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IIe
February 2nd, 2008, 07:05 PM
When I got an early Apple IIe, I opened it up to clean it a bit inside, and found along with the standards cards, one that says 1983 by Microsoft. It also says "CATS SOFTCARD, REV A 143/84" on it. I took it out before I gave the IIe away, but don't know anything else. Does anybody know what this card is for, what slot it is supposed to go in, and if it's useful for anything?

ahm
February 2nd, 2008, 07:15 PM
Sounds like the Z80 processor card that enabled the Apple to run CP/M.
Often if you find a Z80 Softcard, you'll also find an 80-column display card as well.

IIe
February 2nd, 2008, 07:21 PM
All right, er... but what does that mean? What's CP/M, and what does it do with an 80-column card? Is this supposed to replace a card that's already installed in my IIe? Or does it work in tandem in another slot? What's it used for? Sorry my ignorance is so complete here.

tezza
February 3rd, 2008, 12:44 AM
CP/M is an early Disk Operating System, which was common in Z-80, business oriented 8-bit microcomputers. Wikipedia or a google search will give you all the info you'll need and more.

That card may hold a Z-80 processor. One of Microsoft's few (or only?) hardware products.

david__schmidt
February 3rd, 2008, 04:14 AM
One of Microsoft's few (or only?) hardware products.
MS had a 16k language card, then there's their mice, the Natural Keyboard, and don't forget the XBox...

Bill_Loguidice
February 3rd, 2008, 11:39 AM
I have a CP/M card for one of my Apple II's, but it didn't come with any software so I never got it to work right. It's OK, though, as I have a Franklin Ace that has dual Apple II and CP/M compatibility, so I have an Apple II CP/M system anyway (not that that's that important frankly since it uses a very different disk format from typical CP/M systems, but it's nice for completeness purposes). If you've never used CP/M or don't know much about it (as you professed), you're not missing out on much. It's essentially an 80-column centric disk operating system that was able to run on a wide range of 8-bit systems. The trade-off was that it was almost always purely text-based and obviously concessions had to be made for the best compatiblity across disparate technologies. Still, it was converted to run on a variety of 40-column and portable systems, proving its value. With the rise of the PC and DOS, CP/M fell to the wayside, though there was a version made for that era's systems and hardware.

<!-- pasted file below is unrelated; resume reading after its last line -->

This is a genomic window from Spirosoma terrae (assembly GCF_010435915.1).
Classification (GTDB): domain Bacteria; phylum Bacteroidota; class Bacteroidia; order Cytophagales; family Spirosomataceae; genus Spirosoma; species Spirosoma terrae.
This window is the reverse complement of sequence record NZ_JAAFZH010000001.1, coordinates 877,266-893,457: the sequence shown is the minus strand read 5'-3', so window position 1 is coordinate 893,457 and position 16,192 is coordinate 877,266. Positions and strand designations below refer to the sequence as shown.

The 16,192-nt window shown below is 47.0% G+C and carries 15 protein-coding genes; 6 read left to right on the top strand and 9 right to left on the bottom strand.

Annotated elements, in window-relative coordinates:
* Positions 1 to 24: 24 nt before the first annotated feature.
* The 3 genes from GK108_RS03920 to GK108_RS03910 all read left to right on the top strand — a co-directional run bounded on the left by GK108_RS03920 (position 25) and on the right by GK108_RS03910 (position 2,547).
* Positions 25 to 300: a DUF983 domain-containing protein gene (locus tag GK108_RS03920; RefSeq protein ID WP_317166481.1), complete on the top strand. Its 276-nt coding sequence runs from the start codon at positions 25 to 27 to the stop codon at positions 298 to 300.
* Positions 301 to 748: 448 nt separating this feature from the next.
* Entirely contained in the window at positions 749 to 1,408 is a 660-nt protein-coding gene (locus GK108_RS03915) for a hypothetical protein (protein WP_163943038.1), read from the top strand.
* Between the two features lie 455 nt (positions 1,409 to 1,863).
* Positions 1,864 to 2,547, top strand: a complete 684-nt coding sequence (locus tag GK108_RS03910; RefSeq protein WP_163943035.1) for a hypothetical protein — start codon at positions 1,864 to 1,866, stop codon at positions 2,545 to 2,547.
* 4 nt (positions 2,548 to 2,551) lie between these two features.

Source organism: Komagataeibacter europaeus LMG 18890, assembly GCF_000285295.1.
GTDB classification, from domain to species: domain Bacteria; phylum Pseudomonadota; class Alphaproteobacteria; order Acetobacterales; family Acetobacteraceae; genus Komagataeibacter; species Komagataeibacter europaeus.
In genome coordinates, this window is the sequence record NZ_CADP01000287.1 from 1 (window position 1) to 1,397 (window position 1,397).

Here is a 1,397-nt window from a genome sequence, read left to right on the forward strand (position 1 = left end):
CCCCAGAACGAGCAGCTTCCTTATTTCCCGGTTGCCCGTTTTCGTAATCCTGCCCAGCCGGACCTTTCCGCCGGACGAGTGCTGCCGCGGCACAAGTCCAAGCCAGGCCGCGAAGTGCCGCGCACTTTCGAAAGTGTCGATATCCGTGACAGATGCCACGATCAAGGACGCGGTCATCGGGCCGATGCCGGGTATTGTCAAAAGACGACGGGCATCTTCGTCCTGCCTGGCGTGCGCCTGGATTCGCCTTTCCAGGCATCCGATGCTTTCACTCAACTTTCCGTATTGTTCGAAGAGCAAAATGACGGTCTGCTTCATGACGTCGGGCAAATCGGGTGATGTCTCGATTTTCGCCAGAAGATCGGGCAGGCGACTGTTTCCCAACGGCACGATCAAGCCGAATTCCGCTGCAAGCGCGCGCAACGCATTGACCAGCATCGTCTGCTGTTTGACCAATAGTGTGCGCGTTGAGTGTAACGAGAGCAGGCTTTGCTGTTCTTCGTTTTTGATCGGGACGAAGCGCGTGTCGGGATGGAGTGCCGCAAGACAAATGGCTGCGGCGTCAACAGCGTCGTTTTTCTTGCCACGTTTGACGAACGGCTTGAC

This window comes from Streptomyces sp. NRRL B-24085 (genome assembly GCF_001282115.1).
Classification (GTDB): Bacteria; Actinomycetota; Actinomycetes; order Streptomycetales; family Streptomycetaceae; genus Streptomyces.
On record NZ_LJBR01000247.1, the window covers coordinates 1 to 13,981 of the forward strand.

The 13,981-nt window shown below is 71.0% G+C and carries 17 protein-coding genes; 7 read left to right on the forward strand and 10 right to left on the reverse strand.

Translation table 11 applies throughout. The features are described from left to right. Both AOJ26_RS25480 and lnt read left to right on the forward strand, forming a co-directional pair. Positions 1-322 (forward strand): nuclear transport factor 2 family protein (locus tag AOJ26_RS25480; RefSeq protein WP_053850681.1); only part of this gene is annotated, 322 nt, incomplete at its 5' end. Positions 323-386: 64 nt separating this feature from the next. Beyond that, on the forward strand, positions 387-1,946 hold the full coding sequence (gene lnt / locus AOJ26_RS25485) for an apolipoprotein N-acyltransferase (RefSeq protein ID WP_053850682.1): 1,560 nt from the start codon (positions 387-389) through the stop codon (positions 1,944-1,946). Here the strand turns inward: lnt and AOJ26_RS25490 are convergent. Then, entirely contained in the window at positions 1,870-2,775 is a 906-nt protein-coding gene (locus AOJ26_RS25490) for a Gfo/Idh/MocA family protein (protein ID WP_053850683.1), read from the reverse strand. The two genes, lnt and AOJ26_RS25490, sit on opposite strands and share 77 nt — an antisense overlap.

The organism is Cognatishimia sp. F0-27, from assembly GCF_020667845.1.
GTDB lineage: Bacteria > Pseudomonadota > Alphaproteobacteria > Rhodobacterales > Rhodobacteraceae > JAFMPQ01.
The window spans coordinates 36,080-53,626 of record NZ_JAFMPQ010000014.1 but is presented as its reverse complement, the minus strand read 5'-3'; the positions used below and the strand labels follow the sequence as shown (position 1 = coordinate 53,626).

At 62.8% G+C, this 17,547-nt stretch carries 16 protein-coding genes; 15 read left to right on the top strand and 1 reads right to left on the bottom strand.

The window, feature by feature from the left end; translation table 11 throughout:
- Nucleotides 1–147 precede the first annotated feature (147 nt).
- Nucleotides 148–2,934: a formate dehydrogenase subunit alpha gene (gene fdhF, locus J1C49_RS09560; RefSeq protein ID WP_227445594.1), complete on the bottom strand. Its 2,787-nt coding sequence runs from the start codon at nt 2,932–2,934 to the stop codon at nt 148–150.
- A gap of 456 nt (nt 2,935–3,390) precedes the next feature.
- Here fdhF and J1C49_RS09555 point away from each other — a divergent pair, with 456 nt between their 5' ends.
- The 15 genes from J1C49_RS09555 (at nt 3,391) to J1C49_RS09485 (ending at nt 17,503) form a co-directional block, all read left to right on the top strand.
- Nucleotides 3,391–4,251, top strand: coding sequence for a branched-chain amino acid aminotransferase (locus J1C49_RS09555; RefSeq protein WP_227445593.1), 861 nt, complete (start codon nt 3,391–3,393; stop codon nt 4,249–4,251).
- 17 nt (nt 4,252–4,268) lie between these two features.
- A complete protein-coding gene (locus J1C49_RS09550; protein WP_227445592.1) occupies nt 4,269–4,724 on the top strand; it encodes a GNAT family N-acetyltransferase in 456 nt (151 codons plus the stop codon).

Great Hierophant
February 4th, 2008, 06:13 AM
MS had a 16k language card, then there's their mice, the Natural Keyboard, and don't forget the XBox...

They also introduced the Microsoft Sound System sound card for Windows (and could sometimes work in DOS) in the early 1990s.

IIe
February 4th, 2008, 09:01 AM
So basically I've got a useless piece of Microsoft Hardware? I don't think I'll ever use CP/M, and if this thing took some special disk to run, I don't have it. Thanks for all the input everybody!

Micom 2000
February 4th, 2008, 02:00 PM
Actually I have a slim Vol.2 manual of that card. Unfortunately it only covers CPM A-II Basic which the card could also use as well as CPM which was covered along with connectivity, etc. in Vol.1. While the card may be useless to you, some A-II user may be thirsting for it so whatever you do, don't throw it away.

Rubywand who rewrote the A-II newsgroup FAQ has posted occasionally to the forum and his A-II FAQ site and e-mail redirect are on the members list. He might know someone who would be interested in it.

Lawrence

Terry Yager
February 4th, 2008, 02:38 PM
I have the bootdisk for the M$ Softcard, but no way of copying or imaging it, so I'll be sending it along to Druid soon.

--T

madcrow
February 6th, 2008, 09:25 AM
IIe: don't give up on CP/M yet. It ran a lot of important early productivity software and programming stuff. If you're mainly in retrocomputing for gaming, then CP/M may well be useless (though even there, the CP/M Z80 version of the Infocom interpreter/VM is probably somewhat faster and more robust than than the 6502 version for Apple II) but if you want to play with old programming languages or dbaseII or something, then keep the softcard and get yourself a bootdisk.